FacebookTwitterLinkedInCopy LinkEmailPrint
What is "Just Transition"?

Energy Transition in Mexico: The Social Dimension of Energy and the Politics of Climate Change

This report addresses the challenges and opportunities associated with Mexico’s climate change mitigation targets and offers recommendations to incorporate social and environmental dimensions into the policymaking process.


This report examines Mexico’s energy transition and its associated challenges and opportunities. The energy transition is largely driven by efforts to achieve the climate change mitigation targets outlined in Mexico’s nationally determined contributions under the Paris Agreement, reduce electricity-generation costs, and address the social and environmental inequalities of the current energy system. The authors seek to broaden the scope of the discourse on energy transitions and incorporate social and environmental dimensions in the decision-making process.

The paper urges policymakers to incorporate mechanisms for participation, consultation, and co-design of the policies. The authors criticize the lack of social inclusion in policy reforms so far and provide recommendations for future social inclusion through engagement with local governments. While acknowledging that the energy transition will inevitably result in winners and losers, the authors make a series of policy recommendations to help the Mexican government reach its climate change mitigation goals in a fair way, including by creating socially inclusive spaces to allow participation in the energy sector, especially at the local level.

Coal Transition in the Netherlands

This report presents the Netherlands’ successful attempt to exit coal and explains how the oil crisis in the 1970s subsequently led to an energy-mixed economy.


This case study examines the coal transition in the Netherlands from 1965 to 1990 in the region of Limburg and discusses the reasons for the transition as well as its socioeconomic impacts. Due to market competition from oil imports and the domestic discovery of natural gas, the country decided to reduce its economic dependence on coal in favor of other energy sources.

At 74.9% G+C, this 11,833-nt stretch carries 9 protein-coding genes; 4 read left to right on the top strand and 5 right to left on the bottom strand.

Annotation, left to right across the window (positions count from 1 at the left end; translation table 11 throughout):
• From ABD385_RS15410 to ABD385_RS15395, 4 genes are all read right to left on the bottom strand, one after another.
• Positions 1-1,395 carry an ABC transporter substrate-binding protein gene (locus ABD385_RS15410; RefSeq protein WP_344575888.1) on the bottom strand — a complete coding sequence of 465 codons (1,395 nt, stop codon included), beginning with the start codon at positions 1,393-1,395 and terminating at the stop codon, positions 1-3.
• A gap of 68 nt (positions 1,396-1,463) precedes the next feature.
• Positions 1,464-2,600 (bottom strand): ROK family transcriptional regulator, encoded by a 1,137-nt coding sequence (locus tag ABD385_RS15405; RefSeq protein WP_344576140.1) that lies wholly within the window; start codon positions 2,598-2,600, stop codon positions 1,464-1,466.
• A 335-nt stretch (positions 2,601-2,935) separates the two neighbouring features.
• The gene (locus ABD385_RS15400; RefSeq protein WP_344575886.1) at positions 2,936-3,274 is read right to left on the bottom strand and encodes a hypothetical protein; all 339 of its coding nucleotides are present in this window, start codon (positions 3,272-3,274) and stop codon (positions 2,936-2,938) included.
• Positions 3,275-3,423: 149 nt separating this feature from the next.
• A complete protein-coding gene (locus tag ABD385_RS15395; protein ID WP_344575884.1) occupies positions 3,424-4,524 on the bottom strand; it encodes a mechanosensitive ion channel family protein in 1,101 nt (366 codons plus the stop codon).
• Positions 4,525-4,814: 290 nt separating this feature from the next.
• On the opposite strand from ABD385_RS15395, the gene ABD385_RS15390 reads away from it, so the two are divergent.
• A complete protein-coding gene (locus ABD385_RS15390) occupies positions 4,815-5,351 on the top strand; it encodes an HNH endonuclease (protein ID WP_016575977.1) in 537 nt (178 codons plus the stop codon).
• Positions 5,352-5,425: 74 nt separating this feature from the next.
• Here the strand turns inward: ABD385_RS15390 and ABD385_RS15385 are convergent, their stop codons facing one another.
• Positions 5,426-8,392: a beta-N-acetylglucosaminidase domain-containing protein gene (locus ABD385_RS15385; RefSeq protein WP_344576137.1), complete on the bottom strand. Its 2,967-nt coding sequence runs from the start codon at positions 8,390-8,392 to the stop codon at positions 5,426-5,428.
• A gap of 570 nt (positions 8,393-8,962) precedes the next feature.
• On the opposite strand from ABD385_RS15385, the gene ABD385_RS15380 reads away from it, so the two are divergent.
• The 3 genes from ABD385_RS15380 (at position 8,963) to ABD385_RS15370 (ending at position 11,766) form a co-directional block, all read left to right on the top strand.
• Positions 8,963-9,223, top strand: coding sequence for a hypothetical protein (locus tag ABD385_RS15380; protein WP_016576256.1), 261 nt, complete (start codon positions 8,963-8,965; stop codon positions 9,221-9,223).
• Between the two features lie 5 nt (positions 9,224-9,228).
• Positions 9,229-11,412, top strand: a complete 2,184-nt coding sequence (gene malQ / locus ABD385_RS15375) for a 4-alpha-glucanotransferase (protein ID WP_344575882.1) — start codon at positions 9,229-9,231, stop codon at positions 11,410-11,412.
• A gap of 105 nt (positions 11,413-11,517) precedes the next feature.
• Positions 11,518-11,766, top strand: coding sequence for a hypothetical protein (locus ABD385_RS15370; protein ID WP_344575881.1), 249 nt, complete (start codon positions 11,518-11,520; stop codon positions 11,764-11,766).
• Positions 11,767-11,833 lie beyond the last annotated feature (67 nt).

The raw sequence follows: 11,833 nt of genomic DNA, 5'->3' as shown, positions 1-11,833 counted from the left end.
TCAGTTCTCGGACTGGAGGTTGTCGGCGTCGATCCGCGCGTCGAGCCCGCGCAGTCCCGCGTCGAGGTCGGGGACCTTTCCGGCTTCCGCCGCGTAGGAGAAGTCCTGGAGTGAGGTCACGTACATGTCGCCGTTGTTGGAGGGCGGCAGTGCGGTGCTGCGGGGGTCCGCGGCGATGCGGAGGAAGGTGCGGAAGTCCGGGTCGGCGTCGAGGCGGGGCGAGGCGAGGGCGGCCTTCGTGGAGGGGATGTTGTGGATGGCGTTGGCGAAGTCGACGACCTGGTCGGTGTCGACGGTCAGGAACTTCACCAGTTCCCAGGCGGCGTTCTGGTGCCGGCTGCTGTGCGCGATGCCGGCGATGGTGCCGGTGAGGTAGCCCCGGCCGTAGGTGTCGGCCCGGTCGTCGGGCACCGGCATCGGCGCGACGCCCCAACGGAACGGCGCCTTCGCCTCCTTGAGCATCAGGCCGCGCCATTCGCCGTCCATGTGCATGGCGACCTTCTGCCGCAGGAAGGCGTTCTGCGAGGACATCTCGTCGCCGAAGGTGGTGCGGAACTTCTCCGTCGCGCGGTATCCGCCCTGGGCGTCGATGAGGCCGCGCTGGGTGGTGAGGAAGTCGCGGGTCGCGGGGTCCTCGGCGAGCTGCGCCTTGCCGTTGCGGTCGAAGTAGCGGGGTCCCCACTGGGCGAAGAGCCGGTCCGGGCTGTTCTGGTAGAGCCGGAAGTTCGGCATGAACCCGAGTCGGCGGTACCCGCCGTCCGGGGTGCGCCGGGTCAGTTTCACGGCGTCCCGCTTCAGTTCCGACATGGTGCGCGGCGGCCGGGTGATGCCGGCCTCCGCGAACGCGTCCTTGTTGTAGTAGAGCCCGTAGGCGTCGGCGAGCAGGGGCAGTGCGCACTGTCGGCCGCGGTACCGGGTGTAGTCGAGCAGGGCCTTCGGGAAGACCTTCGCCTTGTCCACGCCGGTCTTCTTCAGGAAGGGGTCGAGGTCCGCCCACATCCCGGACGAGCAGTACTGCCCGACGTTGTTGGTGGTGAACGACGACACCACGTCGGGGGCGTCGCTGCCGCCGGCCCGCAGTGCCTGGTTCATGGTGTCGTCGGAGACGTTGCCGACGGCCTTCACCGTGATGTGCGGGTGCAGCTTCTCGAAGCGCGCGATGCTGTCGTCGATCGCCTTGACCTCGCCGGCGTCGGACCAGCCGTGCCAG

The authors focus on the factors that made the transition possible, including the cooperation of labor unions, the presence of alternative employment opportunities (such as in the chemical sector), and particularly the conservative view of then Prime Minister Joop den Uyl, who was convinced that mining was inhumane. The unions foresaw an unfavorable future for coal miners and reached an agreement with state-owned companies for alternative employment. The study analyzes the effect of the measures adopted to accompany the transition. The authors focus on the government’s redevelopment strategies—such as the restructuring of the coal sector, with major mining companies transforming into chemical companies—and the development of new businesses.

The last two sections of the study discuss the return of coal as an imported energy source in the mid-1970s due to the oil crisis, as well as the country’s current struggle to stop coal consumption, which accounts for 12% to 13% of national energy consumption.